MARIO J. GONZALES
MARCH 2012 - FICTION
In summer when schools have closed their doors and winter is buried beneath rows of scorched sunlight, a group of boys runs through a field overgrown with sweet thistle, saw grass and milkweed. West of the field is an empty lot where numerous bricks, both solid and cracked, lay scattered on an old concrete foundation. The boys, frenzied by the spell of their youth, reach the lot and declare it theirs: no girls or kids from other neighborhoods can enter. One boy, a thickly rancorous child named Eddie leads all the others. He lays out his presence by drawing an X on the remains of the house’s foundation. “This,” he states, “is ours.”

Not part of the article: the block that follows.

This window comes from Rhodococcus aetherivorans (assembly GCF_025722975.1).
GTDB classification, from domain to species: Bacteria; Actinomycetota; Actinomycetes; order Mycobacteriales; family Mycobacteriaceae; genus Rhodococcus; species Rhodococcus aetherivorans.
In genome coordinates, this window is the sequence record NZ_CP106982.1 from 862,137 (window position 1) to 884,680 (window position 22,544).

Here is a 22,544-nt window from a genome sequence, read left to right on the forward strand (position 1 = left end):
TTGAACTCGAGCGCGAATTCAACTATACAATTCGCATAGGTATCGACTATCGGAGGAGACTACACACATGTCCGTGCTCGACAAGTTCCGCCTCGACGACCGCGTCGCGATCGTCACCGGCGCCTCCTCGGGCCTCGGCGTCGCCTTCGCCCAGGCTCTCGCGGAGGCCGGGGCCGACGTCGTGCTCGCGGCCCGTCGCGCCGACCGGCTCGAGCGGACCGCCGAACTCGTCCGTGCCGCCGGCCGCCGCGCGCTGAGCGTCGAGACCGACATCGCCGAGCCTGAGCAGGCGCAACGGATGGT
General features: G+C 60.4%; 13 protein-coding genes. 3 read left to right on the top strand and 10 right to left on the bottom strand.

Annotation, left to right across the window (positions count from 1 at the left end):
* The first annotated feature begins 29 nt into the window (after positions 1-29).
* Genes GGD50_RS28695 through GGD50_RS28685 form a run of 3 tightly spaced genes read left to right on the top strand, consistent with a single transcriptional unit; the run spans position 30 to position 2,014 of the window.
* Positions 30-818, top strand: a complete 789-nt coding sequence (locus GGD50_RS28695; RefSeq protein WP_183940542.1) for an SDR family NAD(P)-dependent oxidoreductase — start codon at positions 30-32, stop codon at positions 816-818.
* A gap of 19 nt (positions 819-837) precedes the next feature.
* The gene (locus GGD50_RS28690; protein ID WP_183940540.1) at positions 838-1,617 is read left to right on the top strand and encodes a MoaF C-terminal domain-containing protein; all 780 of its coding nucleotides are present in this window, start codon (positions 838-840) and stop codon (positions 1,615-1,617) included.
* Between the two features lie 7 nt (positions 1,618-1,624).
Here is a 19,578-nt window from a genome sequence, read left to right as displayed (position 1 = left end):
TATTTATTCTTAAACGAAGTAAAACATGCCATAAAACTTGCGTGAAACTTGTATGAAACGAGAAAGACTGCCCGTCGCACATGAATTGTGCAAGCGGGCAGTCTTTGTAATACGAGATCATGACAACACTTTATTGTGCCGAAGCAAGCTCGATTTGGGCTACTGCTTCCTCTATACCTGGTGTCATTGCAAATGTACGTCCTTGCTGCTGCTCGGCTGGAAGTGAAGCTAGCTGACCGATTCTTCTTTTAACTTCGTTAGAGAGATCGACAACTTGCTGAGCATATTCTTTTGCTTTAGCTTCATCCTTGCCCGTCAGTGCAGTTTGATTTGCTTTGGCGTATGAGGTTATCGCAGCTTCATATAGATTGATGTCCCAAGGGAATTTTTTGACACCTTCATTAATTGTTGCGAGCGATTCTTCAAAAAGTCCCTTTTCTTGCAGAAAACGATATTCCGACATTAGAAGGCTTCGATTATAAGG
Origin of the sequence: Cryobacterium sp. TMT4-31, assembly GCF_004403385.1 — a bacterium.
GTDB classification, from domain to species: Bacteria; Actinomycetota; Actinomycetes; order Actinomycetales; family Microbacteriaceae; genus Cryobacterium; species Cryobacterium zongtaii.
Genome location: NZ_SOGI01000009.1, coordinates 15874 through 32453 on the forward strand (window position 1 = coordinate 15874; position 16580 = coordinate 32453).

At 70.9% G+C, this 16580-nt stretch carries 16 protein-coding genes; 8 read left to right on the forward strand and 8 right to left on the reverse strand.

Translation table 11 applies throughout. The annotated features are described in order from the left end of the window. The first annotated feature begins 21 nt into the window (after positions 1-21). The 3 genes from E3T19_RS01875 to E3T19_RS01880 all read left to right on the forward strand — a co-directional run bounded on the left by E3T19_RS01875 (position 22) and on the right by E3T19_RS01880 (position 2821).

Each boy fears Eddie with a fierce devotion. They avoid looking into his eyes for if they do, the depth of Eddie’s mystery flashes, that unnamable thing he can neither bury, nor deny nor defend against. It moves in him like some minor demon, soaked in its own darkness. It’s the very thing compelling and stoking the pleasure in each boy’s fear of Eddie.
Eddie continues to spread the word: “This place can’t be crossed by anyone but us.”
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